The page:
The setting is an American-owned maquiladora undergoing a unionization drive. The company certainly doesn’t want the union, the local bent cops don’t want the union, and even American officials and middlemen don’t want the union, but at least for them it’s because it will cause too much trouble and maybe not even help the workers in the end.

Into this thicket of thieves and connivers strides James Rhodes, a human rights observer played by Jeff Bridges, who has been demoted because he duked a reporter complaining about the poor food at a Sudanese hotel during a famine.

Two sets of murders remain unsolved during this union struggle: two American boys shot while dirt-biking just across the border in Mexico and an entire village of compesinos—men, women, and children—found slaughtered in a collapsed tunnel. Viewers suspect how the two sets of murders are related almost before the protagonists but suffice it to say that the villagers were recruited to clean up a midnight spill of deadly methyl dioxide at the maquiladora, whose poisonous effects on them make them dangerous witnesses to the company’s reputation.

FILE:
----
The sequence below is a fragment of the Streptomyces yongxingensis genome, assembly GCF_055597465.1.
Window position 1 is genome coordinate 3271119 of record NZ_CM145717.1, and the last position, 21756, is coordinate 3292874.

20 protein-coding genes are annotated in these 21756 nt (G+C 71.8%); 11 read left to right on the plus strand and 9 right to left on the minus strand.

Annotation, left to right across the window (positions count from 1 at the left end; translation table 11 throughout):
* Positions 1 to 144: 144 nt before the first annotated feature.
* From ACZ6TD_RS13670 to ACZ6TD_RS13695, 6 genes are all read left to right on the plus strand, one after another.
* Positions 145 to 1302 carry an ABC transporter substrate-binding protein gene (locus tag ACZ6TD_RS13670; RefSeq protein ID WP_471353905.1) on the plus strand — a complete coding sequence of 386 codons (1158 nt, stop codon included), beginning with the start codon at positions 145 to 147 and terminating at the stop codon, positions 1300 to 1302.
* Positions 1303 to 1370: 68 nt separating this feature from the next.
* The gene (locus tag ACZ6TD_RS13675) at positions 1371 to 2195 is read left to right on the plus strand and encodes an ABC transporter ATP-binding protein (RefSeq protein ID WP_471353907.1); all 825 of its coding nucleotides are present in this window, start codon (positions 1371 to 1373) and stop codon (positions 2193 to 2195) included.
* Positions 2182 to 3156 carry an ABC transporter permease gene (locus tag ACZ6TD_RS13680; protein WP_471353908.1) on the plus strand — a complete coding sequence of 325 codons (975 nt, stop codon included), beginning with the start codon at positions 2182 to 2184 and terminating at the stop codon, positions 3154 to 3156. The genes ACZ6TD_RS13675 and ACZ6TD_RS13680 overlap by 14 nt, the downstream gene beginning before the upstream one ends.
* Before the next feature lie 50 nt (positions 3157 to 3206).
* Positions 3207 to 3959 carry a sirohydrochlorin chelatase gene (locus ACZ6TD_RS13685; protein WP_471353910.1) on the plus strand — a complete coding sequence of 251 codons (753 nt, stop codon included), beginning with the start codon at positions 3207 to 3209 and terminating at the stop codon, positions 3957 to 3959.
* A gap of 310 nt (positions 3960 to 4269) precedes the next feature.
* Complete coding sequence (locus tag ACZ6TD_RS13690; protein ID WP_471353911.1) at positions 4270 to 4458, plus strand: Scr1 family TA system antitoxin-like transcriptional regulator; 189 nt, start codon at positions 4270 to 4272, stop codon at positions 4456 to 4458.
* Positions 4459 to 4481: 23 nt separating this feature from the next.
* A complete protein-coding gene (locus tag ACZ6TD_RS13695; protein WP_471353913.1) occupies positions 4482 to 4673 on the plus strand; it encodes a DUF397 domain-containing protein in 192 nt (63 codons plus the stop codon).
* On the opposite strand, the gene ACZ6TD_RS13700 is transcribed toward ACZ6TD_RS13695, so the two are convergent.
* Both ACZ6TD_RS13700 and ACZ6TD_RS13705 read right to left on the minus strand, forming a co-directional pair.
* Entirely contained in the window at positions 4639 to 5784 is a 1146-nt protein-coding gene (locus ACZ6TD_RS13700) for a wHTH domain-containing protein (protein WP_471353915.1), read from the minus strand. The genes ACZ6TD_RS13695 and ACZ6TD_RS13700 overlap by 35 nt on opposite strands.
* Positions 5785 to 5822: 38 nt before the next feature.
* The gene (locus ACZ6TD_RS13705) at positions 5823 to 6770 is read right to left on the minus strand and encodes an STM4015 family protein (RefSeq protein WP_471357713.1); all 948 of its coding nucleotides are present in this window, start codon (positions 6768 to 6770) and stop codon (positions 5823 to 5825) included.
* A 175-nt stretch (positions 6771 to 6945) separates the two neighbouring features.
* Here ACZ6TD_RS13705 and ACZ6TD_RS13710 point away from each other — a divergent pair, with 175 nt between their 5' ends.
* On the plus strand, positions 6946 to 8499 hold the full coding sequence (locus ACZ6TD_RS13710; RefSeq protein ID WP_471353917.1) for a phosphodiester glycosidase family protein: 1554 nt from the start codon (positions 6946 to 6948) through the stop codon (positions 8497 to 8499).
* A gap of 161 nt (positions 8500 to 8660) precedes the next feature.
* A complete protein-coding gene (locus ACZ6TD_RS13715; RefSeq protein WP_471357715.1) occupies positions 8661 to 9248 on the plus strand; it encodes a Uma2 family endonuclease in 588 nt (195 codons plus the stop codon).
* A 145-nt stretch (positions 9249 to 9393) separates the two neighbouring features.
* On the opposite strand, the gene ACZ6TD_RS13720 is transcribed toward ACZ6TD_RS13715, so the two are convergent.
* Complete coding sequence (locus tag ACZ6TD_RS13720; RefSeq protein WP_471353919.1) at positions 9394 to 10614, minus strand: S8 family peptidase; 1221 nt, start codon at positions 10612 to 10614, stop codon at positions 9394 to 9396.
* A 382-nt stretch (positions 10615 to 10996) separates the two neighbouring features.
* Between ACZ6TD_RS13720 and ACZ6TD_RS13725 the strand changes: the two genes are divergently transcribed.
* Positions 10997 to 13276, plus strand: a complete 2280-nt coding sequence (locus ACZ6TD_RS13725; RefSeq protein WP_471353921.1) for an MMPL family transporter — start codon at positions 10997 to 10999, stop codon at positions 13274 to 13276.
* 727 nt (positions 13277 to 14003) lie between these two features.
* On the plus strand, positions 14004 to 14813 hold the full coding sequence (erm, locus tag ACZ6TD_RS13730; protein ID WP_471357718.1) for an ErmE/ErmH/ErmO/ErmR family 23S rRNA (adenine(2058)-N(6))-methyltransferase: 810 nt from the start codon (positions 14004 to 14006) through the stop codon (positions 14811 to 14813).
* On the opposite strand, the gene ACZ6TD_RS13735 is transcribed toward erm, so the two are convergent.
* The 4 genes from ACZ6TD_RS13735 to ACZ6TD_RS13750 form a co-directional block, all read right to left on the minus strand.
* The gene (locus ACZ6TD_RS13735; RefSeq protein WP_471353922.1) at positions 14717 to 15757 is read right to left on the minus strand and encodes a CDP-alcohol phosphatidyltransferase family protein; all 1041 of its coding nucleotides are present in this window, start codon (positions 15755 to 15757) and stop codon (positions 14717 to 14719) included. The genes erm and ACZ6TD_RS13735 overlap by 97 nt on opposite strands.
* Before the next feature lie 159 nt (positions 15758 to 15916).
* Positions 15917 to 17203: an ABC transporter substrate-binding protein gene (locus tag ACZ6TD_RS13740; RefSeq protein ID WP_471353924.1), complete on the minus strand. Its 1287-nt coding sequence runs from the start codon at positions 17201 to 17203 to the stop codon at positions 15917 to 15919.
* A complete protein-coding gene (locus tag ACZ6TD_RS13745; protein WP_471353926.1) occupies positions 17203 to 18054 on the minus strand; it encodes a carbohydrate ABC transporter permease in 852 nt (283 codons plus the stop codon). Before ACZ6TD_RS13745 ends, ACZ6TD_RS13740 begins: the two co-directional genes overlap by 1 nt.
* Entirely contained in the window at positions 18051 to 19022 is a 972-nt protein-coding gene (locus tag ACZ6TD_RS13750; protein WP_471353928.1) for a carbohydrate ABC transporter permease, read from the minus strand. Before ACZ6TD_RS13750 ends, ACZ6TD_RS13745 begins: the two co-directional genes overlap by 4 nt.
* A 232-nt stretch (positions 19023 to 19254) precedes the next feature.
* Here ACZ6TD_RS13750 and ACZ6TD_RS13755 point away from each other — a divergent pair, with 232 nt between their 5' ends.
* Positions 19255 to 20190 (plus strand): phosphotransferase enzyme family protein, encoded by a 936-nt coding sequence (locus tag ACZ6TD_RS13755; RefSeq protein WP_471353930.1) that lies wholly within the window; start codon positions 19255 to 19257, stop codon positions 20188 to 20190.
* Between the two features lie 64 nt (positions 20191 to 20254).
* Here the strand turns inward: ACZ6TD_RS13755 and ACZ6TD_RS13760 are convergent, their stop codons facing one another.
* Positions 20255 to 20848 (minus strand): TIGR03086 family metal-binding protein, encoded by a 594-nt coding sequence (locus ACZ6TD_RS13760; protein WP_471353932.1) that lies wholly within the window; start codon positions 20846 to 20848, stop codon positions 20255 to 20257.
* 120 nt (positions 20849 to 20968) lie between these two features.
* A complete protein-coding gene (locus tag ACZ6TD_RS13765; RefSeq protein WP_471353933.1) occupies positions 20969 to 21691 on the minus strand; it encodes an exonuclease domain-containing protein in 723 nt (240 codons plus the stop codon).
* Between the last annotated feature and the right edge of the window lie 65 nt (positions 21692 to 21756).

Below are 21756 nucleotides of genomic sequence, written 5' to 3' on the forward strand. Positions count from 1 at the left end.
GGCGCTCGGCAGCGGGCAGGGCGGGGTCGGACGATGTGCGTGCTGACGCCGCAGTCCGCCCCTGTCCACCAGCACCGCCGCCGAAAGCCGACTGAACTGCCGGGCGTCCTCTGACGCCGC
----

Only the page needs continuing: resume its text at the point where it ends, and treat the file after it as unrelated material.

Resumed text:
Jeff Bridges’ character does have some allies—an unbent cop who is nonetheless suspicious of gringo do-gooders, a local saintly priest, and an American bureaucrat Bridges would have had a romance with if this weren’t such a depressing film.

One wants not to be depressed in the end despite the number of deaths of innocent people including our heroes and the arrest of a really bent cop, but the web of shifting allegiances among the tough guys in this community, including even a mythical drug lord who is supposedly responsible for all bad things happening but who doesn’t really exist, makes the film’s coda especially difficult to take.

Nonetheless in the cinema of globalization this film should occupy a special but difficult place. The workers at the factory as well as the villagers epitomize the global labor force we now call the precariat, using the term popularized by British economist and writer Guy Standing, made up of temp workers seasonal workers, service industry workers, day laborers, immigrant and migrant workers, convict labor, the unorganized, the unemployed, the undocumented, etc.

That this labor force is global and threatened in even First World countries is the subject of what may be the only current play specifically named for the phenomenon—Chris Dunkley’s The Precariat (2013), performed in London. Macdonald workers as well the neighborhood drug sales force are all at risk in this drama of a dysfunctional working-class family that can only make ends meet by selling drugs or stealing.